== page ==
Where they win: “The facility is the perfect size, and the fans love their Auburn Tigers. They will come out and support it if you win.” – SEC head coach
The knock: “Probably success — until the last few years. It’s also a state where Alabama is viewed as the king, so Auburn has to deal with that.” – SEC assistant
10. GEORGIA (45) – There was a Final Four appearance back in 1983, but there have been just a trio of NCAA tourney appearances since 2002. The recruiting base is the best in the league, but everything else ranks towards the bottom.
Where they win: “In-state talent is the best thing about the job.” – SEC assistant coach
The knock: “It’s a football school, and they don’t really care about basketball.” – SEC assistant coach
11. VANDERBILT (44) – The Commodores have gone to the Sweet 16 six times, with the last being in 2007. Kevin Stallings reached the NCAA Tournament seven times in his tenure, but it’s considered a tough job with antiquated facilities and a budget that doesn’t compare to most of the other SEC schools. Academics also make the job more difficult.
Where they win: “The city is unbelievable and Nashville has talent, but the issue is whether Vandy can get kids into school.” – SEC head coach
The knock: “It’s hard to get dudes in. The average kid can’t get into Vandy, and the league isn’t like that. You’re an Ivy league school and you are in a league where almost every school can get in whoever they want. Also, the arena isn’t a high-major arena.” – SEC assistant coach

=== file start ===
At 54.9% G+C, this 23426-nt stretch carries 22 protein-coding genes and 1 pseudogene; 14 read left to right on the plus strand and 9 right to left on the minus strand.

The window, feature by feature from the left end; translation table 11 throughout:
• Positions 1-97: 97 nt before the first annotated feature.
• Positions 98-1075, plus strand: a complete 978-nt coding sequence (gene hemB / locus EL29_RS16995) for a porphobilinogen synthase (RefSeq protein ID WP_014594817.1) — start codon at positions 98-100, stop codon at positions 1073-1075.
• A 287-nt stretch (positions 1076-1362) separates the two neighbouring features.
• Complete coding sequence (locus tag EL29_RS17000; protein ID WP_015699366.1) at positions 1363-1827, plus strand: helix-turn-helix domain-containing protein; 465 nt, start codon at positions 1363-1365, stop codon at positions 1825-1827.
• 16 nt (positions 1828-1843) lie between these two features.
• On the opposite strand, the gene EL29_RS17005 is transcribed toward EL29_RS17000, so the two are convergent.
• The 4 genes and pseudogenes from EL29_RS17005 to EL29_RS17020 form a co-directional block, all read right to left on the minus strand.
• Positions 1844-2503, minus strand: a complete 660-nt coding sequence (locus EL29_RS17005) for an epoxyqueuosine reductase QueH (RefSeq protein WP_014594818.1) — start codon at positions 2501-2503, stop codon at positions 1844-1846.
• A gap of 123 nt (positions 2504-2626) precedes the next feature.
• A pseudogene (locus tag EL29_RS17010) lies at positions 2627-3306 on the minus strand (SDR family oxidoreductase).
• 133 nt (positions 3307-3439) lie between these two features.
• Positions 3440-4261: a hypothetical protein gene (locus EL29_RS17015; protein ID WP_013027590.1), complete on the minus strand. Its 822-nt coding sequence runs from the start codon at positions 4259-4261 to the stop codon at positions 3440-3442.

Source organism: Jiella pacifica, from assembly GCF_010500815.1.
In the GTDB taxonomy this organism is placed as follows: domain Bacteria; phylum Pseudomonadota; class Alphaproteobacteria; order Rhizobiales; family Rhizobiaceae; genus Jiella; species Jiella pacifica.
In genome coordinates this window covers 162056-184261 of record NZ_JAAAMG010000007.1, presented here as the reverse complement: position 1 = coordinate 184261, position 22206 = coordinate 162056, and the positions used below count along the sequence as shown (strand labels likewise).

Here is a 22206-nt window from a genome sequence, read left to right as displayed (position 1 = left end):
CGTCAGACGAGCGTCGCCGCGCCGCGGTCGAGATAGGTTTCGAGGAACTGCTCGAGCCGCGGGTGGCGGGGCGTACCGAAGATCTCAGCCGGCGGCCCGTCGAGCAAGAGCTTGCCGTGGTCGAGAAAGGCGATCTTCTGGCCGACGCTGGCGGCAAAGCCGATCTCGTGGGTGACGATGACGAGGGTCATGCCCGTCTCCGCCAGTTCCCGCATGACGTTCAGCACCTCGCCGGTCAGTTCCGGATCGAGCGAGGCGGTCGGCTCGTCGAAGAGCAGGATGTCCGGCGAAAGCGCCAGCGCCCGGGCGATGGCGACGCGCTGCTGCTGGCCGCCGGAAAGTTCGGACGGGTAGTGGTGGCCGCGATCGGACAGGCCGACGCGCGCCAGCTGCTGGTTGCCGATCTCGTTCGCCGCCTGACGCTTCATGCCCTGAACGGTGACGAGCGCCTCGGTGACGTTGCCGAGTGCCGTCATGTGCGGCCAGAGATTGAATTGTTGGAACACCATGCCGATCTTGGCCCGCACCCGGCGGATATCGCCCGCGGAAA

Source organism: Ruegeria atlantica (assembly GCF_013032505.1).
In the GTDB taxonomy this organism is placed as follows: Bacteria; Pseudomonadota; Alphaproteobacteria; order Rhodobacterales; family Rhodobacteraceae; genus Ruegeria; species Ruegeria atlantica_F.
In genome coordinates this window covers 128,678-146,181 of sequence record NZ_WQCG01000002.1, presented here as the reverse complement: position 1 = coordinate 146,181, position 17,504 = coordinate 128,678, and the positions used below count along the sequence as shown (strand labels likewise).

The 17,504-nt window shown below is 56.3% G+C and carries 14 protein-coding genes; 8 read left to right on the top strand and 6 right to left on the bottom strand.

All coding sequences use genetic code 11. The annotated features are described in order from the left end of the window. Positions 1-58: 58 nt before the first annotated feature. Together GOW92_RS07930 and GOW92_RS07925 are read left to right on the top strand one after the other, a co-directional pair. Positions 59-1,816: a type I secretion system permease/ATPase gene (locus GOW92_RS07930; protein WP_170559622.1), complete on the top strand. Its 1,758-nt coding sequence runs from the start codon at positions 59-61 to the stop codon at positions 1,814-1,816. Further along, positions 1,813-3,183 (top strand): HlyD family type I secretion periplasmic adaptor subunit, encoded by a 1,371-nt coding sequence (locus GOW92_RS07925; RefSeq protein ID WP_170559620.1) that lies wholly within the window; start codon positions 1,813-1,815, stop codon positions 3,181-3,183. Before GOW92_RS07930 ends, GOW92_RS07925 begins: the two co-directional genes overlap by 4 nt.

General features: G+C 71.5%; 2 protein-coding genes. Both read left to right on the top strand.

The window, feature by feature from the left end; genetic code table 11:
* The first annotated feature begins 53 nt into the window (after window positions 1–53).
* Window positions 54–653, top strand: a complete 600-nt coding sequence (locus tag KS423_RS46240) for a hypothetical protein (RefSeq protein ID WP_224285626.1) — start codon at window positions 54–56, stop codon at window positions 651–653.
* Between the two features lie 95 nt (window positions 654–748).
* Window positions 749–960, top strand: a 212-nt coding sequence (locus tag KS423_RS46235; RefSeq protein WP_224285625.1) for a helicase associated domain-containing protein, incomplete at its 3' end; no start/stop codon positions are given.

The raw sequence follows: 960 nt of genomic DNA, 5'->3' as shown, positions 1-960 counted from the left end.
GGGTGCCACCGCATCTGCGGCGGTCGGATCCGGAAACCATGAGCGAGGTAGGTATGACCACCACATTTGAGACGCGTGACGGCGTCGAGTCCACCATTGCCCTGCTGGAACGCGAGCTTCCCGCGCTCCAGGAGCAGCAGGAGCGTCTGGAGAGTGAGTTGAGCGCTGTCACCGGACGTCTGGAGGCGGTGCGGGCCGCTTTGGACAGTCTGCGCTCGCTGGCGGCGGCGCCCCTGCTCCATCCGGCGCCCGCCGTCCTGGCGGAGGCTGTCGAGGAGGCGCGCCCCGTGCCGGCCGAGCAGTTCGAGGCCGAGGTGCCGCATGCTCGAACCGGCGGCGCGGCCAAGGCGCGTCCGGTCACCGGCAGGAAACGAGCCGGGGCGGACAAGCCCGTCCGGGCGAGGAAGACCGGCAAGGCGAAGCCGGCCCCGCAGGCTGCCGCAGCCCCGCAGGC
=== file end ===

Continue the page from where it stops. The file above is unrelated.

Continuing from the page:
12. SOUTH CAROLINA (33) – Frank Martin took South Carolina to its first Final Four in 2017, which was also the first time the program had gotten past the Sweet 16. There’s been some history, but not a ton, especially in recent years. It’s a tough job, one that ranks in the bottom half in every category.
Where they win: “Columbia is a cool city, and the administration at South Carolina gets it. There’s also plenty of diversity at the school.” – SEC head coach
The knock: “It’s a small state, so there’s not always a ton of high-level talent coming out of there. They also need to upgrade their facilities. They are solid, but there aren’t many bells and whistles.” – SEC assistant coach
13. OLE MISS (23) – They’ve had a total of nine NCAA Tournament appearances, and a single Sweet 16 berth in 2001. The facilities were recently upgraded, but just about everything else ranks dead last in the SEC. It’s a tough job with little tradition and not enough support.
Where they win: “Great college campus and town with a big-time, new arena. The other good thing is the ceiling is low. They have only been to the NCAA tourney a few times.” – SEC head coach
The knock: “No history, small fanbase, and there’s not a ton of talent in the state. Also, the civil rights aspect is always a factor.” – SEC assistant coach
14. MISSISSIPPI STATE (18) – The Bulldogs have made the Sweet 16 on three occasions — in 1963, 1995 and 1996 — and went to the Final Four in 1996. Mississippi State has put out some pros, but the job ranks in the bottom two in the league in history, TV exposure, recruiting base, facilities, game atmosphere and budget.
Where they win: “I’m not sure where they win, but you win when you get on the plane to leave Starkville. Okay, fine — you want something good? The practice facility is big-time.” – SEC assistant coach
The knock: “It’s the worst town in the SEC, and there’s not even a close second.” – SEC assistant coach